Political Film Review #578

Patients are now accustomed to signing their name multiple times before their blood is drawn or other medical procedures are undertaken. But up to 1985, mental patients were deemed incompetent, so decisions were made for them without consultation, as the opening scene vividly demonstrates.

Diagnosed with chronic paranoid schizophrenia and slight mental retardation after self-admitting, one day Eleanor Riese (played by Helana Bonham Carter) telephones Colette Hughes (Hilary Swank) from St. Mary’s Hospital in San Francisco, saying “I want a lawyer.” When Hughes goes to the hospital, Riese hires her after a peculiar conversation, one of many extraordinary encounters. A former nurse who once worked in a mental hospital, Hughes has found the perfect plaintiff whose case can liberate hundreds of thousands of patients being given medicines without their permission—lacking “informed consent.” She teams up with Mort Cohen (Jeffrey Tambor), a law professor at Golden Gate University, and files a case argued by the latter on Fifth Amendment grounds (lack of due process in determining treatment). They lose in Superior Court but win on appeal, when Hughes insists on the argument that involuntary treatment violates the First Amendment because patients are deprived of conversation with doctors regarding treatment, including objections to medicines with adverse side effects. Although the hospital appeals to the California Supreme Court, Riese wins again in 1989. The ruling allows patients committed for 3-14 days to object to antipsychotic medicines except in an emergency or after a court determines that a patient lacks legal (not medical) incompetence.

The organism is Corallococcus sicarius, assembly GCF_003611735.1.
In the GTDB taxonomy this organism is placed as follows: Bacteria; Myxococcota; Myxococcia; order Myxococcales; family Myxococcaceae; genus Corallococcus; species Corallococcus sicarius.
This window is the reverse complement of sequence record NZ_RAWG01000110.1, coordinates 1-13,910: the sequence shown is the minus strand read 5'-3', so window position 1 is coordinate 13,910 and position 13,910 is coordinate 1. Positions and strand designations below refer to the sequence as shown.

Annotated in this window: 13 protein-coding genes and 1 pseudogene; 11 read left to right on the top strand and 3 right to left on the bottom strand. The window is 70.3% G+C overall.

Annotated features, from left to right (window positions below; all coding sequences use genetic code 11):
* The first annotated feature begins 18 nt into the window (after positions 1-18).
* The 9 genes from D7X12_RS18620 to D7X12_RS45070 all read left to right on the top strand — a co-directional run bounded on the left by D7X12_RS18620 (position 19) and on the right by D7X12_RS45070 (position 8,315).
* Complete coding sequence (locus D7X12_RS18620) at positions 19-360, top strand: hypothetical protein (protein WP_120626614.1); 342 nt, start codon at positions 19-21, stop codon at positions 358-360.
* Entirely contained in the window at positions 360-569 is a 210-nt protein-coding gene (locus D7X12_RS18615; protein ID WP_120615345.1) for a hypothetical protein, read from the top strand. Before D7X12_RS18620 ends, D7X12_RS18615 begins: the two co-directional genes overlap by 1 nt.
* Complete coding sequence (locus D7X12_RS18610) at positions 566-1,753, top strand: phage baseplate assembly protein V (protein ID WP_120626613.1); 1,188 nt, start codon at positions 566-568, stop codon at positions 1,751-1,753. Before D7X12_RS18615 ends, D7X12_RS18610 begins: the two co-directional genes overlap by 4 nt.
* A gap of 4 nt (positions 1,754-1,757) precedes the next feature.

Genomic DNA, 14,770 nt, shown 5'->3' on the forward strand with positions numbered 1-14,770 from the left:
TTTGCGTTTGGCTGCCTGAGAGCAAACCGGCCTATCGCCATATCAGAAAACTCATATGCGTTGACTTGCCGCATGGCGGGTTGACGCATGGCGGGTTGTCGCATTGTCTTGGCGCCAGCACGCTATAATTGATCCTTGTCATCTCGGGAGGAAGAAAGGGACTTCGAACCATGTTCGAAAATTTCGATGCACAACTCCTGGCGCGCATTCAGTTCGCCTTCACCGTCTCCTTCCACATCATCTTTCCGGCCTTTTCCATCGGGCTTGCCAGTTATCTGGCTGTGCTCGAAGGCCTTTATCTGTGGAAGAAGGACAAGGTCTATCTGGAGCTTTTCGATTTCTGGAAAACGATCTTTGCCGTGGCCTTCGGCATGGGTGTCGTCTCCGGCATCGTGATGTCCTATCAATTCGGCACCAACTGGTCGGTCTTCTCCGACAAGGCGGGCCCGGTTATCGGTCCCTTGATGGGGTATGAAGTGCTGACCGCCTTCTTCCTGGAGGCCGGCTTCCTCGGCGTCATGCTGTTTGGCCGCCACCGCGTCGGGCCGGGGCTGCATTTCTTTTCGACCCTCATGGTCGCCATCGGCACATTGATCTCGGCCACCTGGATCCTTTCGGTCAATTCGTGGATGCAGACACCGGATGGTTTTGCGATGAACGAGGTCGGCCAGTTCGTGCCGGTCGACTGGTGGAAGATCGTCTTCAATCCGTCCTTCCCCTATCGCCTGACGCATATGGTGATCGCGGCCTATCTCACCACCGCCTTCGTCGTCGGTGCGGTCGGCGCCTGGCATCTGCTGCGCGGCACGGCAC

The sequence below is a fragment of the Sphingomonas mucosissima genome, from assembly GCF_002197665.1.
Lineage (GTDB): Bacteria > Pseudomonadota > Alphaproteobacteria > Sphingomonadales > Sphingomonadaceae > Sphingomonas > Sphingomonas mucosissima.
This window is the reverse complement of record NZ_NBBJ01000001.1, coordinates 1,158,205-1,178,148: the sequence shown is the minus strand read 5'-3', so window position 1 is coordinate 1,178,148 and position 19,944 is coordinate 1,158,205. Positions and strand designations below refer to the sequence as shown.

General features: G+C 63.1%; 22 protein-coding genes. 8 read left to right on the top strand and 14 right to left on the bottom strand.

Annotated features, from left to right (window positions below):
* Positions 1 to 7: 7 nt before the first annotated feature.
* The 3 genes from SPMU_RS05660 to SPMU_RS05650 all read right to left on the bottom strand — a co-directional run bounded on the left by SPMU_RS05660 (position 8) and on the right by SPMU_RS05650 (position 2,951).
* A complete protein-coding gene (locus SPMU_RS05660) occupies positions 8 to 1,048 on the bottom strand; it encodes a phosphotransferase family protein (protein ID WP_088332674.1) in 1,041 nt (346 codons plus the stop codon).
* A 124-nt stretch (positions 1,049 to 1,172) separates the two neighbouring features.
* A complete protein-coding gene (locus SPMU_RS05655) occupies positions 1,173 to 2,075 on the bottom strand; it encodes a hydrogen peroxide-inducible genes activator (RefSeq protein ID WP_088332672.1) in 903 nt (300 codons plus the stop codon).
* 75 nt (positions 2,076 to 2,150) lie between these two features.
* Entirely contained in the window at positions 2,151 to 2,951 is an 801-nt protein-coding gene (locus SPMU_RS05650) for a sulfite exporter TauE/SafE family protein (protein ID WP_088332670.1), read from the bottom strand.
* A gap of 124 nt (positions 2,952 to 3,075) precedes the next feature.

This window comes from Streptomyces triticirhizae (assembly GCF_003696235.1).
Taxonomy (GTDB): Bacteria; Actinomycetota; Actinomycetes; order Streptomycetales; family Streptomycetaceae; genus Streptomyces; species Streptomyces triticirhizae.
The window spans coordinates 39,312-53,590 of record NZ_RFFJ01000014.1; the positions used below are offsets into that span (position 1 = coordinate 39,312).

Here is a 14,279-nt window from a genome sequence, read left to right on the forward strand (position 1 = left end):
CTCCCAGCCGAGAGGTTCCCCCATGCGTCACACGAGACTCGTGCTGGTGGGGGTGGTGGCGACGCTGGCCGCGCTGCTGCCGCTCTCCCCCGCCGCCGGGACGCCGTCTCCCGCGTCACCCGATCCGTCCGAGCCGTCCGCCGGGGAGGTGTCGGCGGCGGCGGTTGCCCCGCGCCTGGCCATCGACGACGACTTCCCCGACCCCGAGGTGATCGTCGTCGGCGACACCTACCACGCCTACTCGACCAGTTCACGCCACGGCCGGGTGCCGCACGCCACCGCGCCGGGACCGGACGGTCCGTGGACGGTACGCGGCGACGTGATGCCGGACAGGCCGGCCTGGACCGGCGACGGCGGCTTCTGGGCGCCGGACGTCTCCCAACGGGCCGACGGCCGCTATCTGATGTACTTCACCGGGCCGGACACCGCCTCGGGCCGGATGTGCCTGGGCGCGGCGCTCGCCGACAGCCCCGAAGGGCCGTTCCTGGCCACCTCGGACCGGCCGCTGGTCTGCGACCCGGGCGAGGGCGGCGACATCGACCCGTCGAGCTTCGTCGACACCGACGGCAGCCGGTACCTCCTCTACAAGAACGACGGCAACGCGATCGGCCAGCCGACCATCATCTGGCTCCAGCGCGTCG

Fascinating are the antics of Riese, who counts the number of steps up to the courtroom, but also of Hughes’s personal life. The two bond, and Hughes overworks to the point of developing shingles. Hughes has been living with a physician, and their loving relationship is also revealed. Although the climax of the case is victory for Riese, who can remodel her apartment, an epilog concerns a personal tragedy that in effect validates the legal pursuit. Titles at the end inform what happened to the principals involved. Directed by Bille August, with some filming in Germany, the Political Film Society has nominated 55 Steps for best film exposé and best film on human rights of 2018. MH

In the 19th century, up-and-coming artists headed for Paris, banding together to provide subsistence similar to what La Bohème portrays. Vincent Willem Van Gogh (played by Willem Dafoe), not recognized as a great artist by his contemporaries, cannot not abide how the group operates. Neither can his best friend Paul Gaugin (Oscar Isaac). After Van Gogh consults with Gaugin and his brother Theo (Rupert Friend), he retreats to Arles and later Auvers-sur-Oise, Val-d’Oise to paint landscapes, for a while joined by Gaugin. Art theory populates some of the narrative, as the genius of Van Gogh is to go beyond the popular impressionism of the day to provide an almost three-dimensional view of whatever he paints—and he paints quickly (75 oil paintings in 80 days while in Arles, 860 in his entire life). The focus is on the personality that drives him to paint, so filmviewers observe someone with social anxiety disorder (a diagnosis a psychiatrist applies to Trump) who channels his fears by painting and feels relief while in beautiful parts of France, where he sees “nothing but eternity.” However, he is treated as a freak in the countryside, and he is incarcerated in Saint-Rémy-de-Provence mental institution after slicing his ear. But the film gives a false account of his death at age 37. Directed by Julian Schnabel, a credit at the end reveals that an album of sketches confiscated from him in the 1880s was discovered in 2016. MH